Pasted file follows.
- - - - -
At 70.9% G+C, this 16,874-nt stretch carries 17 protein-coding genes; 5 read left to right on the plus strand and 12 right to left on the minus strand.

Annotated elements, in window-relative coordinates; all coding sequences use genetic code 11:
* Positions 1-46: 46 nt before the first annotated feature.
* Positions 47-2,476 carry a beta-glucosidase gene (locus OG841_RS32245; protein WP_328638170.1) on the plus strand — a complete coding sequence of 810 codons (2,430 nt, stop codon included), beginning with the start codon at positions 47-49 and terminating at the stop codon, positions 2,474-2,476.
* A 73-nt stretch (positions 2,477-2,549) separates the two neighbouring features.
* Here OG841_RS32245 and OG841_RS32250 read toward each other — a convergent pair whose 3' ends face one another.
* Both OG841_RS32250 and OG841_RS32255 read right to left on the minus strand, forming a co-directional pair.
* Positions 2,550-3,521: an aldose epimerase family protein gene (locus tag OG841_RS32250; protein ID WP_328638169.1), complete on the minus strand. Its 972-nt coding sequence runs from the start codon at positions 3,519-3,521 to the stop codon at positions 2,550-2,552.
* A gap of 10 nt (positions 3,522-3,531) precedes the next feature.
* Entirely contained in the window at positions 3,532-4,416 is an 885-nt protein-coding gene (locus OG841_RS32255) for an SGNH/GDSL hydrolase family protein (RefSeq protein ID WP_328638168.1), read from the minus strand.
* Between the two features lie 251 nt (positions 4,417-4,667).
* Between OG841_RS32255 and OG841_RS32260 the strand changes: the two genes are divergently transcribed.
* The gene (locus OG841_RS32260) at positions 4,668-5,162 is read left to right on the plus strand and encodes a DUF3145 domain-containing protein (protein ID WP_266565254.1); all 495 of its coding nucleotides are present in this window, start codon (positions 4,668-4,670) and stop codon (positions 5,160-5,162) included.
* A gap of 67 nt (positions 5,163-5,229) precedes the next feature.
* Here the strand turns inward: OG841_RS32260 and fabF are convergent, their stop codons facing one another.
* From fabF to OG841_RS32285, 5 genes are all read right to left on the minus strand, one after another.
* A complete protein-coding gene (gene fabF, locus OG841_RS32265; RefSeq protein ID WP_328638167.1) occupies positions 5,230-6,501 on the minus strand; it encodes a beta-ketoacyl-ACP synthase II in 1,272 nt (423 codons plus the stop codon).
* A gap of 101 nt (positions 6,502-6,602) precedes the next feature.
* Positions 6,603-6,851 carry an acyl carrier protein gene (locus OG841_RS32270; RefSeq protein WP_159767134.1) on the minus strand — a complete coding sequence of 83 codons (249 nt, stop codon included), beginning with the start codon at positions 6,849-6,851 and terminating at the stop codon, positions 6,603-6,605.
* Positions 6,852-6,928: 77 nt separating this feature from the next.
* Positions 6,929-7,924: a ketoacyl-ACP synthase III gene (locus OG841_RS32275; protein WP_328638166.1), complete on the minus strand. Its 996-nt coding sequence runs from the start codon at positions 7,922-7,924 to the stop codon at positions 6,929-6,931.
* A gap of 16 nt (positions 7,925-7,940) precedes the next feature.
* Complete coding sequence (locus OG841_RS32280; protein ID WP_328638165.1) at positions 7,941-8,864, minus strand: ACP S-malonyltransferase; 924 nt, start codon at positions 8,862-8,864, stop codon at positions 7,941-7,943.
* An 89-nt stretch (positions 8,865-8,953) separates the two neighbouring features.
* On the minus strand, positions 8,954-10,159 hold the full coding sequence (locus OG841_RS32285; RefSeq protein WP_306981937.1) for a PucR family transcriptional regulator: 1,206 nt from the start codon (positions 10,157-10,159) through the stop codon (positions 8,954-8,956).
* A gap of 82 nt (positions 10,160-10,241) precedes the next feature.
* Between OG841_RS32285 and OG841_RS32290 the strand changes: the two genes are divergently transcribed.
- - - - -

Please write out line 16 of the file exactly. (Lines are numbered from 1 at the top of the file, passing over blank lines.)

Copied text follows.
* From fabF to OG841_RS32285, 5 genes are all read right to left on the minus strand, one after another.